.....Advertisement.....
.....Advertisement.....

Today's News

  • Tommy Usher Log A Load For Kids surpasses $1 million

    The organizers behind the Tommy Usher Log A Load for Kids Golf Classic celebrated a landmark achievement for the annual charity event Oct. 20.

    In its 23rd year, the Classic, which generates proceeds for the UF Health Shands Children’s Hospital, surpassed $1 million in funds raised.

    It’s held at the Chiefland Golf and Country Club.

    The Log A Load For Kids fundraising campaign partners loggers and other members of the forest industry to raise money for local Children’s Miracle Network Hospitals. The network has raised more than $48 million dollars in nearly three decades.

    The Chiefland version is named after the late Tommy Usher, brother of Lynetta Usher Griner. Griner has been the leading organizer of the Tommy Usher Log A Load Golf Classic for all 23 years. Usher was the youngest member of the Florida Forestry Association when he passed in 1989.

    The Chiefland Classic needed around $20,000 to surpass its magic number, and collected more than $54,000.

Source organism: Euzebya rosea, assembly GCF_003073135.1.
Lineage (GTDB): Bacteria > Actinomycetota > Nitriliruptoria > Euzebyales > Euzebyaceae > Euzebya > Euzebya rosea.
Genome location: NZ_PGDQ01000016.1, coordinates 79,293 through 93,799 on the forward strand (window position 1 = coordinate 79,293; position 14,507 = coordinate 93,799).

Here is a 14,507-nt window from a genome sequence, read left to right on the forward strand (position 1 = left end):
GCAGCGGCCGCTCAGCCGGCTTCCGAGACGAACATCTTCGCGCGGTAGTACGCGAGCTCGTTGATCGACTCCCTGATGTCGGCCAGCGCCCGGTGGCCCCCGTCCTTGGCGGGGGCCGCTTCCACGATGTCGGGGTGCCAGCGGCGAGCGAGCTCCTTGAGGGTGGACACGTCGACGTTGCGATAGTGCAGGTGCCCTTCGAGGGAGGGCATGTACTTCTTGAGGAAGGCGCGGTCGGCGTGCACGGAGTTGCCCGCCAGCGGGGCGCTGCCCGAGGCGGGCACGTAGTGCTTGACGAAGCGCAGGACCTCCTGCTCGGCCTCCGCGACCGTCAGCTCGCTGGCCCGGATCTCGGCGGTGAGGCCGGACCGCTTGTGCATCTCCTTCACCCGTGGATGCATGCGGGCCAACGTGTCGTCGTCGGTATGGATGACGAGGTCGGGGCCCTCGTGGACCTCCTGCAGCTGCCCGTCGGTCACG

• Beck wins tiebreaker in Ladies Division at Rye Grass

    The 40th Annual Rye Grass Invitational Tournament held its ladies round Oct. 13 and Oct. 14, and added a Ladies Scramble for the first time in its history on the morning of the opening day (Oct. 12) at the Chiefland Golf and Country Club.

    Eighteen ladies participated and competed well in the first-time scramble. The lowest grossing team turned in a four-over-par 76, while the lowest net group fired a 67.

    The ladies division played its first round of the tournament the next day, with similarly competitive results, as they battled the humidity and gusty winds.

    Betty Beck and Terry Harris each shot a two-day low of 142, with Beck claiming the win on a tiebreaker; the decisive hole was Beck’s par on No. 17.

    Donna Schaffer narrowly trailed the pair with a 143 to finish third.
     

  • County looks to extend moratorium on marijuana dispensaries

    The Levy Board of County Commissioners is seeking to extend its moratorium on marijuana dispensaries until April.

    But first it must hold a couple of public hearings in November before the new ordinance can pass.

    Commissioner Lilly Rooks casted a dissenting vote at the commission meeting Oct. 17 to guarantee one of those hearings – Nov. 7 – will take place at 5:01 p.m., while the other will come on Nov. 21, coinciding with the regular commission meeting, which starts at 9 a.m.

    A majority-plus-one margin was required to hold both hearings during regular hours (before 5 p.m.). With Commission Mike Joyner absent from the meeting, a 4-0 vote was required.

    “I think it’s fair to the public, so they know what we’re trying to do, that we have it after 5,” Rooks said.

    In addition to the public hearings, the Planning Commission must approve the extended moratorium at its meeting on Nov. 6.